Transit Times of Jupiter’s Great Red Spot

Jupiter as seen by the Cassini spacecraft
NASA / JPL / University of Arizona

Jupiter's most famous feature is its Great Red Spot (GRS). The spot was named around 1878 when it turned a vivid brick red, but in recent decades it has generally been a much less conspicuous pale tan. The Red Spot is a vast, long-lived storm, spinning like a cyclone. However, unlike low-pressure cyclones and hurricanes on Earth, the GRS rotates in a counter-clockwise direction in Jupiter's southern hemisphere, showing that it is a high-pressure system.

Of course there's a lot more to look for in Jupiter's atmosphere than the GRS. That's a good thing, because for something so famous, it can be surprisingly difficult to see. It appears slightly more distinct when Jupiter is viewed through a light green or blue filter.

Below is a calculator you can use to predict the local and Universal Times and dates when the center of the Great Red Spot should cross Jupiter's central meridian, the imaginary line down the center of the planet's disk from pole to pole. Click "Initialize to today" to view the dates and times of the next three transits of the GRS. Or you can enter any date this year to find other transit times. The listed times should be accurate to within a few minutes.

Please enter a date:
(mm/dd/yyyy)
Universal Times
of Red Spot transits
centered on date:


Corresponding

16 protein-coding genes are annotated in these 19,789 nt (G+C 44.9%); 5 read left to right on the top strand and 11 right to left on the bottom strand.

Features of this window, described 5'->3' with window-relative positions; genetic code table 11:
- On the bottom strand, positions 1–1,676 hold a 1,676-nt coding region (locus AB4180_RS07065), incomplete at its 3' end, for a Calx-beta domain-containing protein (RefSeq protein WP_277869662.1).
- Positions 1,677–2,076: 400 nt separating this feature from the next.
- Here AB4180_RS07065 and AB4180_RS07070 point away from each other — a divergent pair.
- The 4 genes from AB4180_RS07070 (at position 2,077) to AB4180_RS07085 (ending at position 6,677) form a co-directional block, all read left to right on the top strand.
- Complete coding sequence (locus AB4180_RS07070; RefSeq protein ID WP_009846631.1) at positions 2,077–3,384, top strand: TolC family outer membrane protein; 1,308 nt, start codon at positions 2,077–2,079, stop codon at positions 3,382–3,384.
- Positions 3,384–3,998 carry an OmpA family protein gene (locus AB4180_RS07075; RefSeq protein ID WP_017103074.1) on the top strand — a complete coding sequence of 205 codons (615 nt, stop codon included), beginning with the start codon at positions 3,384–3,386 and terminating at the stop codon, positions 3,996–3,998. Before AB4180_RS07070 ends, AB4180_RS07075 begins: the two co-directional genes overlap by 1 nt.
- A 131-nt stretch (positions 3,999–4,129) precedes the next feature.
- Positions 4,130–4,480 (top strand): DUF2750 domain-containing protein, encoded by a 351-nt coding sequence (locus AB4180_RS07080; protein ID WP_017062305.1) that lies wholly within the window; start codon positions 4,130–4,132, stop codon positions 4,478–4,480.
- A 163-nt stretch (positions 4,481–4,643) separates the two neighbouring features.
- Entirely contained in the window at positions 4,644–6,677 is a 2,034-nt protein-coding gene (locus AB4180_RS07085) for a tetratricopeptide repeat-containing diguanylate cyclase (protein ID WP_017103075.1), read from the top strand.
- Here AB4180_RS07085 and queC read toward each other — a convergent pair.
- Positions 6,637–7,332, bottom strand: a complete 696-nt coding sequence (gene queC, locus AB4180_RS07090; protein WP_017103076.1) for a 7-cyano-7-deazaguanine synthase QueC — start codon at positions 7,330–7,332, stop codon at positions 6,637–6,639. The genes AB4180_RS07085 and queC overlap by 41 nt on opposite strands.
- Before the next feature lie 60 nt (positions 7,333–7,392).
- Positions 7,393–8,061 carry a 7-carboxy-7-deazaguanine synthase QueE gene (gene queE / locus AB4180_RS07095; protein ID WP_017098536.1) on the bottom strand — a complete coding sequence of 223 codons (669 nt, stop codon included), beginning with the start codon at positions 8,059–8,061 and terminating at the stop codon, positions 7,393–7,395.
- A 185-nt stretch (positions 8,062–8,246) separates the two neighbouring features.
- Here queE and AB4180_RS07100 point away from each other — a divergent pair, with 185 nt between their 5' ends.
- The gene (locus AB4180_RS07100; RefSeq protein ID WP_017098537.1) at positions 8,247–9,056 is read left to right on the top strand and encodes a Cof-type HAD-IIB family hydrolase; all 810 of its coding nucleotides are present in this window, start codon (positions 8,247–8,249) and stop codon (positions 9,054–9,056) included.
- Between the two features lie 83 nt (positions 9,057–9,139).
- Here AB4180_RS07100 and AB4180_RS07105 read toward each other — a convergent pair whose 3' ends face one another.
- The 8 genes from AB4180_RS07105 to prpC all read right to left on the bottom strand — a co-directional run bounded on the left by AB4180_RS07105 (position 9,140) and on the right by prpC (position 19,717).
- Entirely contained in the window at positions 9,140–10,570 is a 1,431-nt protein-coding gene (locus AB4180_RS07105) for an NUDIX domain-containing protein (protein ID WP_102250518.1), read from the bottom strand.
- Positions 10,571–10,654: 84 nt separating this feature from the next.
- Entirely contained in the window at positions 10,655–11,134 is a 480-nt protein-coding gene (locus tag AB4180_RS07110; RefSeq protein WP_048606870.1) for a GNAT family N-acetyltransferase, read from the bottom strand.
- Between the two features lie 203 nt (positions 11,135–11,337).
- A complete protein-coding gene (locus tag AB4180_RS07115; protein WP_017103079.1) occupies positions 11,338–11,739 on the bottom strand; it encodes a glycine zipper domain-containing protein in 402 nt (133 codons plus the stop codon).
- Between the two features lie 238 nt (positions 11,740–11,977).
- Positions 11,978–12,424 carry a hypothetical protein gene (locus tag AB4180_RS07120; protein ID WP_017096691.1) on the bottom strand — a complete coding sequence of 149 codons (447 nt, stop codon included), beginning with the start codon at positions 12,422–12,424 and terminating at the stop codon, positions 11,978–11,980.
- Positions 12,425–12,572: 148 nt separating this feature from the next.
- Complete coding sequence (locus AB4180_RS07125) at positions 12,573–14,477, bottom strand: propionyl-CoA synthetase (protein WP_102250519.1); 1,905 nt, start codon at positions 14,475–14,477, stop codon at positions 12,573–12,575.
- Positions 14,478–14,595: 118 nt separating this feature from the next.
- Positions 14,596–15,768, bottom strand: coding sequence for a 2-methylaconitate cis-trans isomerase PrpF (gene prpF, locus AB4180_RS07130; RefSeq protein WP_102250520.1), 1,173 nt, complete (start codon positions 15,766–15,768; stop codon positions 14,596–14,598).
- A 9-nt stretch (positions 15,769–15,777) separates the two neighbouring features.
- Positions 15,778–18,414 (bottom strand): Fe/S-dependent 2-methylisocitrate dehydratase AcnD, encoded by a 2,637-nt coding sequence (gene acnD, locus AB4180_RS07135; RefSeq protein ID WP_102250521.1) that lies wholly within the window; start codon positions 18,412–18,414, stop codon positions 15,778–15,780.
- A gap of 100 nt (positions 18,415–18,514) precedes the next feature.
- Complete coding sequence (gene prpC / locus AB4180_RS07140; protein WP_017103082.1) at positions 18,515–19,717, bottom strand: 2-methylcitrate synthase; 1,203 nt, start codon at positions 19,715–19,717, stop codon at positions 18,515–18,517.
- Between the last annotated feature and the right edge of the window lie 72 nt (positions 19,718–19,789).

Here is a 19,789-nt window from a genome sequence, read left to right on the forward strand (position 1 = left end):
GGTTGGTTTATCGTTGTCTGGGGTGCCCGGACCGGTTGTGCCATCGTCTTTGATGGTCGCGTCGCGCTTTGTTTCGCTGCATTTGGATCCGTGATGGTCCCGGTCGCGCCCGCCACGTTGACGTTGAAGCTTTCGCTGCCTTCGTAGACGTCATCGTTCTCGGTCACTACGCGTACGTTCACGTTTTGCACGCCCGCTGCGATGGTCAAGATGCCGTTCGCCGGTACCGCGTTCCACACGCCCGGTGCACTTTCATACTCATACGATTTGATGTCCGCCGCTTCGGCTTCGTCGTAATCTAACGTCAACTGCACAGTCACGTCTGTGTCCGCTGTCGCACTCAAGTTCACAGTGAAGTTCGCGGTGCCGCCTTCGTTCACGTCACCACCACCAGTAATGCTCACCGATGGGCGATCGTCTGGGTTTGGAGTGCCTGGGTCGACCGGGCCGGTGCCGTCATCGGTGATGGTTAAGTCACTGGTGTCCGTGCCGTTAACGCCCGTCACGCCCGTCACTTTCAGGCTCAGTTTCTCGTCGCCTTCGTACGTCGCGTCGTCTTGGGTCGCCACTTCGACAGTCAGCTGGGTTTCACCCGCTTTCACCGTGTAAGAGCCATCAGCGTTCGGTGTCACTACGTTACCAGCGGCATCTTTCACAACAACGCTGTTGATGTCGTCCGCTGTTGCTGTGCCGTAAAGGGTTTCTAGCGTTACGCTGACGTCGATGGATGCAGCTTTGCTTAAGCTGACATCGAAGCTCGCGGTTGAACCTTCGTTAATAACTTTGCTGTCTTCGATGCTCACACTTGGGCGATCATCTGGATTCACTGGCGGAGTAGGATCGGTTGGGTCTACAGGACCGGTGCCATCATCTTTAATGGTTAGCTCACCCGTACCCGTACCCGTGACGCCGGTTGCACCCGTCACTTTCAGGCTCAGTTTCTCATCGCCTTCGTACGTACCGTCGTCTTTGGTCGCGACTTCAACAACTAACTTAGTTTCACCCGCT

local dates & times
of Red Spot transits:


Note: local times are based on a time zone offset of
  hour(s) from UT as given by your Web browser.
JupiterMoons iconIf you enjoy using this utility and own an iPhone or iPad, you might be interested in our newest app. JupiterMoons is your essential guide to observing Jupiter whenever the king of planets reigns the night sky, showing you the locations of Io, Europa, Ganymede, Callisto, and the Great Red Spot at any date and time. Available on the iTunes App Store for only $2.99.

These predictions assume the Red Spot was at Jovian System II longitude 259° in January 2017 and continues to drift 1.25° per month, based on historical trends noted by JUPOS. If the GRS moves elsewhere, it will transit 123 minutes late for every 1° of longitude greater than that used in this tool or 123 minutes early for every 1° less than the longitude in this tool. Features on Jupiter appear closer to the central meridian than to the limb — and thus are well placed for viewing — for 50 minutes before and after their transit times.

If you see any problems with this tool, or any of our interactive tools, please send an email to help@skyandtelescope.com.

6 thoughts on “Transit Times of Jupiter’s Great Red Spot

  1. Monica YoungMonica Young

    Hi, Chuck, welcome to the site. The latest issue of Sky & Telescope will always have a list of the Great Red Spot transits (with the exception of the July issue, since Jupiter goes into conjunction on July 24th). You can also, of course, simply enter a date into the Javascript tool to find out transit times near that date :).

  2. vivian-flinspach

    Hi! I cannot find the August chart showing the positions of Jupiter’s moons (egresses, ingresses ,transitions, etc ) that is usually in my monthly Sky and Telescope magazine. Have you stopped putting it in the magazine or did I miss it? Can I get it off your website?
    Thank you! Love the magazine! Vivian

  3. JRJR

    Hi, Vivian–A much belated reply, but I hope you are enjoying the charts showing the positions of Jupiter’s moons in more recent issues. We generally don’t publish the chart in those months that Jupiter isn’t readily visible. Jupiter was in conjunction with Sun on July 24th, so its position made for difficult observing well into August.

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